Incitec Pivot CEO Jeanne Johns told the company's annual general meeting in Melbourne, Victoria, the "accelerating adoption of premium technology by the mining industry is driving strong demand for our electronic detonators and unique emulsion delivery systems".
Core business unit Dyno Nobel, which produces about 54 million pounds of packaged explosives and more than 1.2 million tonnes of ammonium nitrate a year, grew electronic detonator sales in Australia by 54% in fiscal 2019. In the Americas it expanded premium emulsion sales by 34% year-on-year. Dyno Nobel claims the combination of its Delta E emulsion delivery system and DigiShot electronic detonators is an "unrivalled premium technology offering in the market" that would ultimately "link to a full technology solution using digital control and automation".
Johns said a single-shot blast fired in the past week with more than 8,100 detonators was believed to be a world record.
Dyno Nobel Asia Pacific and Dyno Nobel Americas generated A$2.56 billion of Incitec Pivot's total $3.92 billion sales in FY19.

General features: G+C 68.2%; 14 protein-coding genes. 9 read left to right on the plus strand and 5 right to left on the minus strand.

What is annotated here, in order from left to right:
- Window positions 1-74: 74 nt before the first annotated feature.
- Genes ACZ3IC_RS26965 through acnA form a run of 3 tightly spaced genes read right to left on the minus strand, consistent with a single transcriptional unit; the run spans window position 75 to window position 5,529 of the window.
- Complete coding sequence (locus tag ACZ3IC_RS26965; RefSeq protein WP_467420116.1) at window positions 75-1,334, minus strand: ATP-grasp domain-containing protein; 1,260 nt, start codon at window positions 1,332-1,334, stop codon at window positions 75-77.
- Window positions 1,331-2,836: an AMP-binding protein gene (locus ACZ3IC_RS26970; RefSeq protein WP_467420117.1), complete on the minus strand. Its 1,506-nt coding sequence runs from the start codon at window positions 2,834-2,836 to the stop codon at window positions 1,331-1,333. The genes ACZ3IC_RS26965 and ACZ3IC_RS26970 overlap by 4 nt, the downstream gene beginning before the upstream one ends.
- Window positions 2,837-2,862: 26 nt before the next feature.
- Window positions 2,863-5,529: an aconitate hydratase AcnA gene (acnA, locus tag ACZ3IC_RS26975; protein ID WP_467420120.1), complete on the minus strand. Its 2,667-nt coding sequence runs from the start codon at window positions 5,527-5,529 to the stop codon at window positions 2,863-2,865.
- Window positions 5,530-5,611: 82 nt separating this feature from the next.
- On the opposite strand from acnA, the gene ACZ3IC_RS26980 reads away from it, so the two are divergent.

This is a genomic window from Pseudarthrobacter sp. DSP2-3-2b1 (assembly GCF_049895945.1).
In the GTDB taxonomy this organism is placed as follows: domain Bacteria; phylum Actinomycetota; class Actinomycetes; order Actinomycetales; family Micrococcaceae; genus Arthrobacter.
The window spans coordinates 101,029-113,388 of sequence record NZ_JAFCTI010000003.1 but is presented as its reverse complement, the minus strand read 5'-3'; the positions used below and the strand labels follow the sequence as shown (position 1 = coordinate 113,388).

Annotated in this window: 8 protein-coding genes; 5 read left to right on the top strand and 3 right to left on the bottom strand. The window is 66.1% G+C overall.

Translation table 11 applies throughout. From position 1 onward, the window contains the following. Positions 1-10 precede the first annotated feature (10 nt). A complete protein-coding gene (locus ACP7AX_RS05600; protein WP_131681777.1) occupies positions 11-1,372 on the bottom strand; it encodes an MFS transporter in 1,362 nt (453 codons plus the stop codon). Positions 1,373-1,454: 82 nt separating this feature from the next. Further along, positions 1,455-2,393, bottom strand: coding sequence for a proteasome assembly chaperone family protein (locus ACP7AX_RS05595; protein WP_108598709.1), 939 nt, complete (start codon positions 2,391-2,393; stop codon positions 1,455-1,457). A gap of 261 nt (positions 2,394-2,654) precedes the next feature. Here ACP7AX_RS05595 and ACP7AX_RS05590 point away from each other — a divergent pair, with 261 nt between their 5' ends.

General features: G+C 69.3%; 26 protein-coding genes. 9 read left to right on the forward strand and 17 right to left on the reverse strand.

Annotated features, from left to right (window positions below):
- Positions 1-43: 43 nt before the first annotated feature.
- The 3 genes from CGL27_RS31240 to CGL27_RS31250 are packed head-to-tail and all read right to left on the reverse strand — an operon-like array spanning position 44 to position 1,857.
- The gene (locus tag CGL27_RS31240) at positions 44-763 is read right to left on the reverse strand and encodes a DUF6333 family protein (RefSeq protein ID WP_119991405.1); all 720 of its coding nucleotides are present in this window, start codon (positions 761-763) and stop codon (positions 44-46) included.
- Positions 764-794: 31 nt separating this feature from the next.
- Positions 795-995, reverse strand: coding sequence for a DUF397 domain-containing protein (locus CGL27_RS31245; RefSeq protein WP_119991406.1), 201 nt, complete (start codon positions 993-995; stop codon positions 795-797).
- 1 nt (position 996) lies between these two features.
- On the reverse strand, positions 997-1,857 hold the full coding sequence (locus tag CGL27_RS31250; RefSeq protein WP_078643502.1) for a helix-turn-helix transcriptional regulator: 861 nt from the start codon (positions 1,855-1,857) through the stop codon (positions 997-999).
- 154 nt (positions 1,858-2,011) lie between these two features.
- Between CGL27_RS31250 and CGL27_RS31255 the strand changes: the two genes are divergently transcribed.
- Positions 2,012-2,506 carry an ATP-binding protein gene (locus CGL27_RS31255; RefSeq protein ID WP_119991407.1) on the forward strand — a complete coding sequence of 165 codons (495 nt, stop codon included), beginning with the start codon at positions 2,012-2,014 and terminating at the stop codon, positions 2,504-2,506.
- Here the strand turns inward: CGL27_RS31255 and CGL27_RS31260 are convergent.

"The fundamentals underpinning the Australian explosives market, remain strong," she said.
"The [Dyno Nobel Americas] explosives business is expected to continue delivering earnings growth in FY20, underpinned by stronger volumes and efficiencies.
"The accelerating adoption of premium technology by the mining industry is driving strong demand for our electronic detonators and unique emulsion delivery systems.
"Our technology is helping our mining customers improve their environmental impact, including reducing greenhouse gas emissions, delivering better safety outcomes and improving productivity."
Mining explosives business revenues and earnings are being driven by gold, base metals and coal activity, though the latter is predicted to be flat in the US in 2020.
Incitec Pivot (ASX: IPL) traded up to A$3.70 in November but finishes this week at $3.25, similar to where it started 2019. The company's market value is $5.22 billion.